Associate Professor of Computer Science, Hakim Weatherspoon, and Associate Professor of Information Science, Phoebe Sengers have received a major National Science Foundation (NSF) Award to explore the social impact of networked farms. In a project entitled "Understanding and Improving the Social Impact of High-Bandwidth Farm Networking Infrastructure," the investigators explain:

The goals of this project are to (1) investigate the potential social impact of ubiquitous, low-cost, high-bandwidth communication infrastructure on America's farms, and (2) develop options for improving the social impact of these technologies. New networking solutions to support high-bandwidth on-farm data communication will enable the collection of massive amounts of sensor data, its transmission to the cloud or other servers, and its processing and use for agricultural decision- making. These shifts stand poised to transform agricultural production and economic organization. This project will pursue values in design research into next generation network solutions for agriculture, as well as empirical research with agricultural stakeholders currently engaging information-rich approaches to farm management. The project will integrate concerns of agribusiness stakeholders into the early stages of on-farm networking development; foster informed discussion among technical, agricultural, and policy stakeholders about the potential social impact of this technology; and develop and disseminate practical policy and design options to improve the social impact of on-farm networking. It will support the training of students from underrepresented groups in research through summer research workshops in networking, design for social impact, and the futures of digital agriculture.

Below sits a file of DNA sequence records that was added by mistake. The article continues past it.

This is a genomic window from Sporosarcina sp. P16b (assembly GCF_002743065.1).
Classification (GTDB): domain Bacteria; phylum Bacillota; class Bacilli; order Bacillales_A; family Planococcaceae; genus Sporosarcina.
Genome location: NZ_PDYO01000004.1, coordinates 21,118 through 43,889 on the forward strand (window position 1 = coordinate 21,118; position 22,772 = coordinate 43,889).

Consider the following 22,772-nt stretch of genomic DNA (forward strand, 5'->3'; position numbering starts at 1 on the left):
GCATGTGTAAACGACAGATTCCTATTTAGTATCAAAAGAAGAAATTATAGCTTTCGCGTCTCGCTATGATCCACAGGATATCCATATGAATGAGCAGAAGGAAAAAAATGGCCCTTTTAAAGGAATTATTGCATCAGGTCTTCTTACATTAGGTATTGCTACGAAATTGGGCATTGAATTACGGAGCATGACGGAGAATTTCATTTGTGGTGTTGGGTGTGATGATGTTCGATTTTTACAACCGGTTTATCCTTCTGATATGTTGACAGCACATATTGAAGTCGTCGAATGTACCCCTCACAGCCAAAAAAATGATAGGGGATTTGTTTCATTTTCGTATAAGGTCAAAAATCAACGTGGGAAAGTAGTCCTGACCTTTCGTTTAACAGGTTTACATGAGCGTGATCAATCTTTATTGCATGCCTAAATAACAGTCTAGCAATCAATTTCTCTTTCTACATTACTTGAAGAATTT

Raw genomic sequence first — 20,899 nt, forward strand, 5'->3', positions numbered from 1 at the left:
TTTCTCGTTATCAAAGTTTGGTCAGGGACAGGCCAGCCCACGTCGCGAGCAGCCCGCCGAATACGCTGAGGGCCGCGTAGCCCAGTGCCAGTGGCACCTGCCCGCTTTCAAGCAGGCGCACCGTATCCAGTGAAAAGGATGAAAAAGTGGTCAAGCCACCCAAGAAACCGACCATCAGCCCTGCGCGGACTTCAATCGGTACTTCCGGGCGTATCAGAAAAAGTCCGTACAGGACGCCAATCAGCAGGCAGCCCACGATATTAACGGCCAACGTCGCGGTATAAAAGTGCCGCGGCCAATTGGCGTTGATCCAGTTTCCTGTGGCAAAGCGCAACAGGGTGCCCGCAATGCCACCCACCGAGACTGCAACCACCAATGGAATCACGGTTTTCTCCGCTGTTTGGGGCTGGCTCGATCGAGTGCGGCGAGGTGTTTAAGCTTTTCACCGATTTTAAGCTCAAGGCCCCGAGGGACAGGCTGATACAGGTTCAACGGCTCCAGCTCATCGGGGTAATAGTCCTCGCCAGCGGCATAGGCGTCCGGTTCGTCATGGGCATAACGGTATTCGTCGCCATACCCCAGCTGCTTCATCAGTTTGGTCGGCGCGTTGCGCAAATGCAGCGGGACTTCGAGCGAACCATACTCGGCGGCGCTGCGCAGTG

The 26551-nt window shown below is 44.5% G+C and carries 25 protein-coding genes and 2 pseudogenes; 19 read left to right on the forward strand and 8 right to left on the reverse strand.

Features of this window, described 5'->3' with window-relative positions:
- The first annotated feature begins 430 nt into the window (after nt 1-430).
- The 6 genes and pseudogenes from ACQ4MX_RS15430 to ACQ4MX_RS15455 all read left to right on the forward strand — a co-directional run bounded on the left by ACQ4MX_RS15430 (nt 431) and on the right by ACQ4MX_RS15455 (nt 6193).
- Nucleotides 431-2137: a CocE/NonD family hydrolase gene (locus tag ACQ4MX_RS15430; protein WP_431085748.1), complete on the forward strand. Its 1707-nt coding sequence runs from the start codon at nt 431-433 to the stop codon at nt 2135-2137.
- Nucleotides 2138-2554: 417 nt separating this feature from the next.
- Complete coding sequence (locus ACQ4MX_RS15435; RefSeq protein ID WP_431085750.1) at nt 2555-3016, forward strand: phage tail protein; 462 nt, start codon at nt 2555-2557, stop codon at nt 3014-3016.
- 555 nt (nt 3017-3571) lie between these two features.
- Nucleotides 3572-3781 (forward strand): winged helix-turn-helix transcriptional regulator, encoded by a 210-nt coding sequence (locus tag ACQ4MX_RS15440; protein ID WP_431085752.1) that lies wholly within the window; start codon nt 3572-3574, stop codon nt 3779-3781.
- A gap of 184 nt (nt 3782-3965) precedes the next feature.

The research adapts techniques to integrate societal considerations in the early stages of technology design, in order to manage the specific challenges that come up in addressing the social impact of infrastructure. The project will (1) use ethnographic participant-observation in the development of farm networking technology and collaboration with technical partners to identify moments where technical decisions could be associated with social impact challenges; (2) conduct fieldwork with agricultural stakeholders to analyze how existing infrastructures incorporating analogous technologies are shaping and shaped by emerging social practices to create specific impacts; (3) develop future design scenarios that flesh out and concretize potential relationships between technological decisions, future policies and organizational practices, and the resulting benefits and drawbacks; and (4) use these scenarios to collaboratively identify specific technical, organizational, and policy options that could improve the benefits or reduce the drawbacks of on-farm high-bandwidth communication technologies.